What you see when you look at your skin is the stratum corneum. It is made up from between 18 to 23 layers of these flat dry skin cells cemented together into a defensive wall by a cocktail of fatty compounds such as lipids, peptides, ceramides and sebum. The primary function of any skincare regime is to keep this wall as solid as possible. It is your best bet for great looking, problem-free skin. Unfortunately, however, the stratum corneum is relatively easily damaged — by the sun’s rays and also by the detergents and surfactants we use for cleansing.

As new cells push up to the skin’s surface from beneath, the dead scaly ones are invisibly sloughed off to form dust (or fodder for the dust mite). In your lifetime, you will make and lose on average several kg of skin. The process of shedding skin is called desquamation.

Also contained in the epidermis are the spidery-shaped melanocytes, which produce the skin’s natural pigment, melanin. Whatever our colouring or race, we all have a similar number of melanocytes. The difference lies in the amount of melanin each produces. Melanin is a dark treacley substance that is manufactured in response to ultraviolet assault. It migrates into individual cells to form a physical umbrella over the nucleus to protect it against sun damage. It is also a fabulously potent neutralizer of skin-ageing free radicals.

The more melanin you produce, the darker your skin and the better protected it is from ultraviolet damage. Very pale skin produces almost no melanin, or if it does, it tends to be a poor-quality variety (phaeomelanin) which often coagulates into all but useless clumps, or freckles. Black skin, on the other hand, produces copious amounts of really useful, and evenly distributed eumelanin. Nevertheless, even the darkest black skins are estimated to offer a natural sun protection factor (SPF) of only about 10.

The dermis

This middle layer is deep and spongy containing collagen and elastin which acts like a supportive, elastic mattress to the epidermis. Up to 3 mm (1/8 in) thick, the dermis is your skin’s main foundation. It is an unseen supportive network that forms a firm resilent basis for what sits on top. About 95 per cent of the dermis is made up of collagen, the body’s wondrous shock asborber — found everywhere in the body from skin and muscles to tendons and cartilage.

Elastin makes up about 3 per cent of the dermis. As its name implies, it is a stretchy substance, its fibres arranged into springy coils which enables the skin to snap back into place after moving or being pulled.

Hair follicles sit in the depths of the dermis along with sebaceous (or oil) glands and sweat glands. Sebaceous glands are attached alongside the hair follicle, feeding off the same blood supply and using the hair shaft as a natural passageway to get sebum, the skin’s natural oil, up to the surface where it spreads out to form a good barrier against moisture loss. Sweat glands have a dual role: firstly, they work to extract excess salts and other toxins, using water to wash them away. Secondly, they help lower a hot body’s temperature by releasing liquid onto the skin which evaporates and reduces the heat. A variety of receptor corpuscles are situated in the dermis and are responsible for sensation — touch, vibration, pressure and warm and cold feelings.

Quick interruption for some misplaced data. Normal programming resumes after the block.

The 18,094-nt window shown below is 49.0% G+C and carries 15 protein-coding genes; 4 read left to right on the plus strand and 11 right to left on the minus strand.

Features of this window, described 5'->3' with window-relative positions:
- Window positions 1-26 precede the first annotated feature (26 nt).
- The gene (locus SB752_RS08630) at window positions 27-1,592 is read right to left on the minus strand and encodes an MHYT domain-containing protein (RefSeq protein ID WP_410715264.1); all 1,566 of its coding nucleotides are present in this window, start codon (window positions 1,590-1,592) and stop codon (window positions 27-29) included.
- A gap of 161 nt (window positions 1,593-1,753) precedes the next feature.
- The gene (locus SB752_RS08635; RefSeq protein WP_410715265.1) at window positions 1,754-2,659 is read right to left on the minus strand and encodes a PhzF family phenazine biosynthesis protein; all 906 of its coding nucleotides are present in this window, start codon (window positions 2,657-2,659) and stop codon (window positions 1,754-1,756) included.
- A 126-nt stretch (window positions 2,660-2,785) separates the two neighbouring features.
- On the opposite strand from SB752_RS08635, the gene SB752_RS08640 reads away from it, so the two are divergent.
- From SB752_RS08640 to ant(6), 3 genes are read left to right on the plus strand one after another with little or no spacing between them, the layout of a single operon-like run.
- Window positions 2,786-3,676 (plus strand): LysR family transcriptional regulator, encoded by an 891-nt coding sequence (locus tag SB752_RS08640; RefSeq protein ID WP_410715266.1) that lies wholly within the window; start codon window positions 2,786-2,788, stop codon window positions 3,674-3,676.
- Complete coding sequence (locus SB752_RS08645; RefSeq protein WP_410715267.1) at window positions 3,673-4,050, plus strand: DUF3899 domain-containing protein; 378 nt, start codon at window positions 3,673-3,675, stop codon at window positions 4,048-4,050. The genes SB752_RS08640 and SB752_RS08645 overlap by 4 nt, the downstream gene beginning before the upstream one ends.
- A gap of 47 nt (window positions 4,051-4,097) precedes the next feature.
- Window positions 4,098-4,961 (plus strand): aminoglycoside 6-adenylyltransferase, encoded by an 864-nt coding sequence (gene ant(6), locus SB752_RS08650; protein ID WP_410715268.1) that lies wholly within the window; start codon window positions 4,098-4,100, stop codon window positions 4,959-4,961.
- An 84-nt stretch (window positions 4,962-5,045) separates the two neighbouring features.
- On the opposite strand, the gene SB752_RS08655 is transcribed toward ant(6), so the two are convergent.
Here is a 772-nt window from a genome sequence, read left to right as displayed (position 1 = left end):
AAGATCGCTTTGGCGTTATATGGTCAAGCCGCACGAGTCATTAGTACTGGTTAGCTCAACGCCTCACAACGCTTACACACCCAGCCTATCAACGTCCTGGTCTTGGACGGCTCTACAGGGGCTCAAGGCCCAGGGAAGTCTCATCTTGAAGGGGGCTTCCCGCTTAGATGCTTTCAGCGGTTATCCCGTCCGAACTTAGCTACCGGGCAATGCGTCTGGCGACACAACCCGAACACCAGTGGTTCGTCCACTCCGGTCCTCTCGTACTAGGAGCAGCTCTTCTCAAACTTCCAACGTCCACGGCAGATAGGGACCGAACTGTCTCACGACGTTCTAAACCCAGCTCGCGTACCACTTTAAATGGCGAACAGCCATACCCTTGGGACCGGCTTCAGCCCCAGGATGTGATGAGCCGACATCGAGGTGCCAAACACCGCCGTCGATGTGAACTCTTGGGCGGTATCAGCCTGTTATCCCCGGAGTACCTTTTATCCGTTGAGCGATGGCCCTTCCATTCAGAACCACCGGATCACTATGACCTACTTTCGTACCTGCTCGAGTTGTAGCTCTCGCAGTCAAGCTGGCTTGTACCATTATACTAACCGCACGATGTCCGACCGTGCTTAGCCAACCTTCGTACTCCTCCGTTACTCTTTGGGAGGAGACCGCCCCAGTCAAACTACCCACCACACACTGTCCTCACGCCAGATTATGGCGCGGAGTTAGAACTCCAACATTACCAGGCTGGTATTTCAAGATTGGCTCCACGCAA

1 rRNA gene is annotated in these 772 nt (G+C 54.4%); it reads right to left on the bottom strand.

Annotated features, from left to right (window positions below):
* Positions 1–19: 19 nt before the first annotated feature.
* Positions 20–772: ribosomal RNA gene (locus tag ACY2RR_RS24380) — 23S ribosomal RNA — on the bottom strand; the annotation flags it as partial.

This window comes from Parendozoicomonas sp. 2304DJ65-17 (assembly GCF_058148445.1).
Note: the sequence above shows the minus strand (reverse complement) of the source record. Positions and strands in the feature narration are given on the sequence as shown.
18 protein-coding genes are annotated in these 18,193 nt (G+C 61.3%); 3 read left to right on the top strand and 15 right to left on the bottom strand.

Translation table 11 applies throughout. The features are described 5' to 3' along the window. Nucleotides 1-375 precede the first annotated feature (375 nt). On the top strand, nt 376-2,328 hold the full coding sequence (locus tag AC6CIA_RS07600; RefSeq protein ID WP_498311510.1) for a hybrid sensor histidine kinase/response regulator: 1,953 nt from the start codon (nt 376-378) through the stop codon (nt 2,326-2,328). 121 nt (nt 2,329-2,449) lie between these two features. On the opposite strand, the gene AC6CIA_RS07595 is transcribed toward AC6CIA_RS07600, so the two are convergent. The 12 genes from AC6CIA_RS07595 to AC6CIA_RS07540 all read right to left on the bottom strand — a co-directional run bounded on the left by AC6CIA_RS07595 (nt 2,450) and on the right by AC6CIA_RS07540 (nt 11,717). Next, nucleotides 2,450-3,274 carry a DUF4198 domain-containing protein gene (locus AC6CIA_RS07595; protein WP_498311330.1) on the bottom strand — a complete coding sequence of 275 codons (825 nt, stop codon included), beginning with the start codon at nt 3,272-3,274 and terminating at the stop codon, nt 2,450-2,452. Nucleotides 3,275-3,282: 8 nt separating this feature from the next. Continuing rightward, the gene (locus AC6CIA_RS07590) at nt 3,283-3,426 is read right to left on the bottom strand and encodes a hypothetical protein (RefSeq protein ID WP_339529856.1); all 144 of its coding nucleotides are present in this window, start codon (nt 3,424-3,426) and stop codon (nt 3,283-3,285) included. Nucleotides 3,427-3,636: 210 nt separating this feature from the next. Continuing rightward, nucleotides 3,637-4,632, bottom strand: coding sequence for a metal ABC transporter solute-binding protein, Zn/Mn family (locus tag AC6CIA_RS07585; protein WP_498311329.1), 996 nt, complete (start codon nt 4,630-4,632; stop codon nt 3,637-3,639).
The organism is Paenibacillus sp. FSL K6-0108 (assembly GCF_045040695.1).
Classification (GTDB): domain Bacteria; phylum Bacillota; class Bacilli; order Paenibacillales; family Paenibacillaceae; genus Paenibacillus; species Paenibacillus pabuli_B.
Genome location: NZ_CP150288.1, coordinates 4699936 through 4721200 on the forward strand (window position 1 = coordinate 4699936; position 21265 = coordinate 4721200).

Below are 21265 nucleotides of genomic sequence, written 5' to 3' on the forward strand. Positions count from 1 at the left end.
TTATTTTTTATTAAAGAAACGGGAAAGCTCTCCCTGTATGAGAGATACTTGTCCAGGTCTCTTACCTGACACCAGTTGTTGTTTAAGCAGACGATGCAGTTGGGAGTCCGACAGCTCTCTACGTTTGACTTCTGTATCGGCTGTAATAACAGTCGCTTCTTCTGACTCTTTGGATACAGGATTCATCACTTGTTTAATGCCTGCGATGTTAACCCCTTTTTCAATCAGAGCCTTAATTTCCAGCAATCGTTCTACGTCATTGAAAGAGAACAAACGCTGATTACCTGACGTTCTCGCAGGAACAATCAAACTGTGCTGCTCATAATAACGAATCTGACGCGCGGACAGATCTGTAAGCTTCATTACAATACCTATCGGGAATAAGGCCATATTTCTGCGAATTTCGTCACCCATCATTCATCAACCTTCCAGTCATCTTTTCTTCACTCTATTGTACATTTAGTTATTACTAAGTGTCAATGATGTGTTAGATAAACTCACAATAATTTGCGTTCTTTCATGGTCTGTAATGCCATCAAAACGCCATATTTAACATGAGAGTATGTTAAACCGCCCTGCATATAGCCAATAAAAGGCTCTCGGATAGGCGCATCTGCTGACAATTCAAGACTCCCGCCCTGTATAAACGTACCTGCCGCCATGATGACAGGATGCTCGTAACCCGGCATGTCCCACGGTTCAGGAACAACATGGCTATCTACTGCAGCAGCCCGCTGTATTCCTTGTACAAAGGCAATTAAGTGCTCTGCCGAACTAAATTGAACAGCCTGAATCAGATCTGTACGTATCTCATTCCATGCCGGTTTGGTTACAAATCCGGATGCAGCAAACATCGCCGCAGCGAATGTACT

The dermis supports and feeds the epidermis with all the nutrients, vitamins and chemicals it needs to produce an effective barrier. It runs the skin’s repair, immune and sensory systems, and produces sebum and sweat. It also protects your vital organs from UV damage and injury.

The subcutis

Consisting mainly of fat cells interspersed with blood vessels, bundles of nerve fibres and some fingers of muscle fibre, the subcutis acts as a protective cushion for what lies above and below. It also supports the blood vessels and muscle and nerve fibres. Its depth, not surprisingly, depends on how fat you are; it may be several centimetres deeper over your buttocks while over the eyelids it may be just a few cells thick.

As good as it gets

Frustratingly, this happy state of affairs when your skin glows with youthful clarity and vigour and requires nothing from you in return, persists only as long as you remain oblivious of it — from the age of six months through until the onset of puberty. However, the good news is that there is now an infinitely greater understanding of how and why the skin ages and what can be done to preserve its youthful condition. Keeping your skin looking as fantastic at 46 as it did at six may not be the sinecure it once was, but with careful preventive measures, and a few of the really effective cures currently becoming available, great-looking skin can be yours at any age.

28. December 2011 by admin
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The History of Cosmetic Surgery

history of cosmetic surgery

Surgeons have been improving facial aesthetics for thousands of years, but until the nineteenth century these improvements were nothing more than an unexpected by-product of plastic surgery conducted to improve function. We can credit the ancient Egyptians, working as far back as 3000 BC, with the first attempts to repair facial trauma, though these experiments were largely disastrous. From here, the history fast-forwards to India, where the Hindu physician and author Sushruta, working in c. 600 BC, detailed the efforts of physicians to reconstruct earlobes and noses that had been severed as a punishment dished out by the Hindu justice system of the time.

history of cosmetic surgery Reconstructive surgery continued to develop and Is recorded through Roman times, but the practice fell dramatically out of favour during the Middle Ages. A rebirth in research came with the Renaissance, with texts written in Turkish Islamic and Italian which show a deepening understanding of the treatment of gynaecomastia (the presence of breast tissue in males) and nose reconstruction.

Reconstructive surgery seems to have taken until the end of the eighteenth century to reach Europe, at which point its history began a slow but constantly evolving progress, as techniques became refined and environments improved. However, attempts at cosmetic improvement remained a secondary consideration (and therefore aesthetically disastrous) for many years to come.